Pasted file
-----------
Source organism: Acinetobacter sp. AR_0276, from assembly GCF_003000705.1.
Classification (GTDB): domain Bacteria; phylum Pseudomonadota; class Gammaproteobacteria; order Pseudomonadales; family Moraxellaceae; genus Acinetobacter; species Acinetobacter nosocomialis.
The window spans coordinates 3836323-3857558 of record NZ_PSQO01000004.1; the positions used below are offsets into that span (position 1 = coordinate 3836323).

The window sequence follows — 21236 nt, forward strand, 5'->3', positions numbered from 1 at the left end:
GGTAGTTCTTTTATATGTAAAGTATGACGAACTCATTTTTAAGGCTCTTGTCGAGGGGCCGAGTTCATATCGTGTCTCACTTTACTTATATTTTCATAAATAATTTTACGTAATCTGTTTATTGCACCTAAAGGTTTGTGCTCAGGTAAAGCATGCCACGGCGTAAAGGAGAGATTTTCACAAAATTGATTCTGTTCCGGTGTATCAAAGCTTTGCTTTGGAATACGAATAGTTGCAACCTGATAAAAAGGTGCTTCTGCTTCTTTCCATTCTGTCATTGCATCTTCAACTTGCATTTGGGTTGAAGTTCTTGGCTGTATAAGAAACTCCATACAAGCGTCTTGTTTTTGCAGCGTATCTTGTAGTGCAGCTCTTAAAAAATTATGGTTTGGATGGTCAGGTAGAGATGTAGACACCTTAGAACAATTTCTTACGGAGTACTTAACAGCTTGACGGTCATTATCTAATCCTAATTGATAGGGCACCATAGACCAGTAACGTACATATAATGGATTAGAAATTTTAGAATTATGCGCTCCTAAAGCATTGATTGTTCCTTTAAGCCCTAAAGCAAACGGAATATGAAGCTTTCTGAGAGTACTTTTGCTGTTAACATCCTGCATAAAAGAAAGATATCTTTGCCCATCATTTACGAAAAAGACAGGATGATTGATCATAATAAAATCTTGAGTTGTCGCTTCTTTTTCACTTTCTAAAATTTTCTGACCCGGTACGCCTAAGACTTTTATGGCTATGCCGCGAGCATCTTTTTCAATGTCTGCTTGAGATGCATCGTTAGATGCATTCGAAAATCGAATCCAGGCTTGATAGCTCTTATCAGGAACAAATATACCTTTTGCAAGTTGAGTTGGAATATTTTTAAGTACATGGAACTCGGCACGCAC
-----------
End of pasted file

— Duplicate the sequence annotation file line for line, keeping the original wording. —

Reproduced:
Source organism: Acinetobacter sp. AR_0276, from assembly GCF_003000705.1.
Classification (GTDB): domain Bacteria; phylum Pseudomonadota; class Gammaproteobacteria; order Pseudomonadales; family Moraxellaceae; genus Acinetobacter; species Acinetobacter nosocomialis.
The window spans coordinates 3836323-3857558 of record NZ_PSQO01000004.1; the positions used below are offsets into that span (position 1 = coordinate 3836323).

The window sequence follows — 21236 nt, forward strand, 5'->3', positions numbered from 1 at the left end:
GGTAGTTCTTTTATATGTAAAGTATGACGAACTCATTTTTAAGGCTCTTGTCGAGGGGCCGAGTTCATATCGTGTCTCACTTTACTTATATTTTCATAAATAATTTTACGTAATCTGTTTATTGCACCTAAAGGTTTGTGCTCAGGTAAAGCATGCCACGGCGTAAAGGAGAGATTTTCACAAAATTGATTCTGTTCCGGTGTATCAAAGCTTTGCTTTGGAATACGAATAGTTGCAACCTGATAAAAAGGTGCTTCTGCTTCTTTCCATTCTGTCATTGCATCTTCAACTTGCATTTGGGTTGAAGTTCTTGGCTGTATAAGAAACTCCATACAAGCGTCTTGTTTTTGCAGCGTATCTTGTAGTGCAGCTCTTAAAAAATTATGGTTTGGATGGTCAGGTAGAGATGTAGACACCTTAGAACAATTTCTTACGGAGTACTTAACAGCTTGACGGTCATTATCTAATCCTAATTGATAGGGCACCATAGACCAGTAACGTACATATAATGGATTAGAAATTTTAGAATTATGCGCTCCTAAAGCATTGATTGTTCCTTTAAGCCCTAAAGCAAACGGAATATGAAGCTTTCTGAGAGTACTTTTGCTGTTAACATCCTGCATAAAAGAAAGATATCTTTGCCCATCATTTACGAAAAAGACAGGATGATTGATCATAATAAAATCTTGAGTTGTCGCTTCTTTTTCACTTTCTAAAATTTTCTGACCCGGTACGCCTAAGACTTTTATGGCTATGCCGCGAGCATCTTTTTCAATGTCTGCTTGAGATGCATCGTTAGATGCATTCGAAAATCGAATCCAGGCTTGATAGCTCTTATCAGGAACAAATATACCTTTTGCAAGTTGAGTTGGAATATTTTTAAGTACATGGAACTCGGCACGCAC